“Being a first mover matters; it gives you optionality as a firm and as a family that you lose if you move too late,” Buckner said. “You don’t lose a lot by getting out of the way.”

Mestas, too, emphasized the importance of timely evacuations. Noting the public’s reliance on social media during a crisis, he said it is critical that sources of information are reliable. He provided an outline for an emergency plan that includes:

  • talking to family, friends, and others who are part of your personal support network;
  • sharing your emergency plan with everyone in your network;
  • making sure everyone knows how you plan to evacuate and where you plan to go;
  • remembering to take your critical documents and medications; and
  • practicing your plan.

Mestas said it is important to be prepared. “Prepare, practice, make a plan, practice that plan, and then correct whatever you think may not have been perfect with that plan,” he said.

Scarcity of essential supplies: Empty grocery store shelves are a common sight ahead of a crisis. It is one that has become all too common as the COVID-19 pandemic created supply chain issues. Buckner advises companies and families build a survival kit well ahead of a crisis.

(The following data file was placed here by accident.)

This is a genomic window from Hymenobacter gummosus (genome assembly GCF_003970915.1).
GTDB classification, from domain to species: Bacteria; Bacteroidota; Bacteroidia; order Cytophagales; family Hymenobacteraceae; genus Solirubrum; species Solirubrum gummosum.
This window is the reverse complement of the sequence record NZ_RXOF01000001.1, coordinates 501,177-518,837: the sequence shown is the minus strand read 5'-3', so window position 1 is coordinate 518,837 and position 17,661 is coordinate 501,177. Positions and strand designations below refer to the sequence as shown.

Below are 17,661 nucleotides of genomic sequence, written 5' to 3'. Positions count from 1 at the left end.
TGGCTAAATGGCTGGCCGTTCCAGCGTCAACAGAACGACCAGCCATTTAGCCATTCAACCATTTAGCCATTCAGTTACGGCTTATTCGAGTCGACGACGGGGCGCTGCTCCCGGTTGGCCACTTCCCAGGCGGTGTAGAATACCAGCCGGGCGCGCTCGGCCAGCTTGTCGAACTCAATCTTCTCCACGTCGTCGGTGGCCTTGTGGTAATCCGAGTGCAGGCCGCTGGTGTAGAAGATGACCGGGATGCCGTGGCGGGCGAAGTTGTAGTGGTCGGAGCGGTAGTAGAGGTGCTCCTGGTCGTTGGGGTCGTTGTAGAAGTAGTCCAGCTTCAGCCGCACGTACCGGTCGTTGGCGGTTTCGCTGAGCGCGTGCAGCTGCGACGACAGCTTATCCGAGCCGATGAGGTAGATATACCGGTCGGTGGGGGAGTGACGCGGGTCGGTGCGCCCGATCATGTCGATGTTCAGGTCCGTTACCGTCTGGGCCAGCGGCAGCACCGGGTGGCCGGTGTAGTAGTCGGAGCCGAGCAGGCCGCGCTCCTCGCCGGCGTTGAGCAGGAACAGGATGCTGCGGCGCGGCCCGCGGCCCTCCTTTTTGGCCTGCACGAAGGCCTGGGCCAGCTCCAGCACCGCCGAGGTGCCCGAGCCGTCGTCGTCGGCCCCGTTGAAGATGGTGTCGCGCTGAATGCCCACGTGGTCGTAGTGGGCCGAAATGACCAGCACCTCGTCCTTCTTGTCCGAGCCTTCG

Rise in crime: Natural disasters are often followed by a spike in crime, particularly looting. “You can anticipate that if you have infrastructure left behind, you’re going to have to bring in a security element from the outside,” Buckner said. This is because local security guards will be facing the same challenges as everyone else during a natural disaster and may not be available. The same is true for local first responders.

Mestas said given the limited bandwidth of first responders during a natural disaster, companies and individuals should empower themselves to take care not just of themselves but also of their employees until a first responder can help.

“One of the things we suggest is: be ready for 72 hours and be self-sufficient for 72 hours until first responders can get out there and get help,” he said.